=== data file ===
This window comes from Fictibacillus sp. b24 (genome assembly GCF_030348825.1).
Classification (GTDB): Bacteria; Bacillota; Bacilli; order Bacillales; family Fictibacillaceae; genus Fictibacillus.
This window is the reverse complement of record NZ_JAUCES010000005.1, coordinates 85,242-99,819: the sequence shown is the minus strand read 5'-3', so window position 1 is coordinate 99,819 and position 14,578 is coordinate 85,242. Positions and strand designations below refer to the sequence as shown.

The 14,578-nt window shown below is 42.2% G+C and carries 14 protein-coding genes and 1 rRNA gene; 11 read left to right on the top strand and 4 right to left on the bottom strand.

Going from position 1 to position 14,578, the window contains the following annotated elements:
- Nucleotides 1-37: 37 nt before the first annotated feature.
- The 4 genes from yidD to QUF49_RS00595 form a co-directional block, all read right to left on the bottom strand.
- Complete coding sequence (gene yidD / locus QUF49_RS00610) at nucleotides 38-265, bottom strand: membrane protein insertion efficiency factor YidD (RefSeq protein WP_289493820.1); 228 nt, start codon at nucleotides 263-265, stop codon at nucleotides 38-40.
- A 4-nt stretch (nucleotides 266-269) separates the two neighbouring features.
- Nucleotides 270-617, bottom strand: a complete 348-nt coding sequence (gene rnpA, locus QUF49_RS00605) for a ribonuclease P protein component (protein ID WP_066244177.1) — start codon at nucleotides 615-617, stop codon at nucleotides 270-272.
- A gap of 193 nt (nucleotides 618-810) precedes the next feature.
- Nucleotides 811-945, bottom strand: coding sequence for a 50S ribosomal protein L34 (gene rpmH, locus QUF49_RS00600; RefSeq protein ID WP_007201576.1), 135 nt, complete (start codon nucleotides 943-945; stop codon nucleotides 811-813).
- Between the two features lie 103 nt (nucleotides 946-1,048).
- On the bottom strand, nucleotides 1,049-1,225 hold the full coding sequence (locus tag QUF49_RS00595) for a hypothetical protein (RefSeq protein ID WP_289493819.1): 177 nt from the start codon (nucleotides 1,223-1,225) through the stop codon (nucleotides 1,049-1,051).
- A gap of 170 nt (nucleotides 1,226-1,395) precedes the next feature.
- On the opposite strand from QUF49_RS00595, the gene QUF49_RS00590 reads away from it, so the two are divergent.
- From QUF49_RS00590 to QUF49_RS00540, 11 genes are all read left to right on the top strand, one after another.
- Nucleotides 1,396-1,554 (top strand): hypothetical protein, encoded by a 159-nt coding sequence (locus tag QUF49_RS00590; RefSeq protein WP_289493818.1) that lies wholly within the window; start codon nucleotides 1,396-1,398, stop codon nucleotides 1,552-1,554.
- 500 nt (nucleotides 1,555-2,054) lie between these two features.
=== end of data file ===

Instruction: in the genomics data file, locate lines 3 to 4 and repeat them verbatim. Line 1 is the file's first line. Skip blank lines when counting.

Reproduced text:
This window is the reverse complement of record NZ_JAUCES010000005.1, coordinates 85,242-99,819: the sequence shown is the minus strand read 5'-3', so window position 1 is coordinate 99,819 and position 14,578 is coordinate 85,242. Positions and strand designations below refer to the sequence as shown.

The 14,578-nt window shown below is 42.2% G+C and carries 14 protein-coding genes and 1 rRNA gene; 11 read left to right on the top strand and 4 right to left on the bottom strand.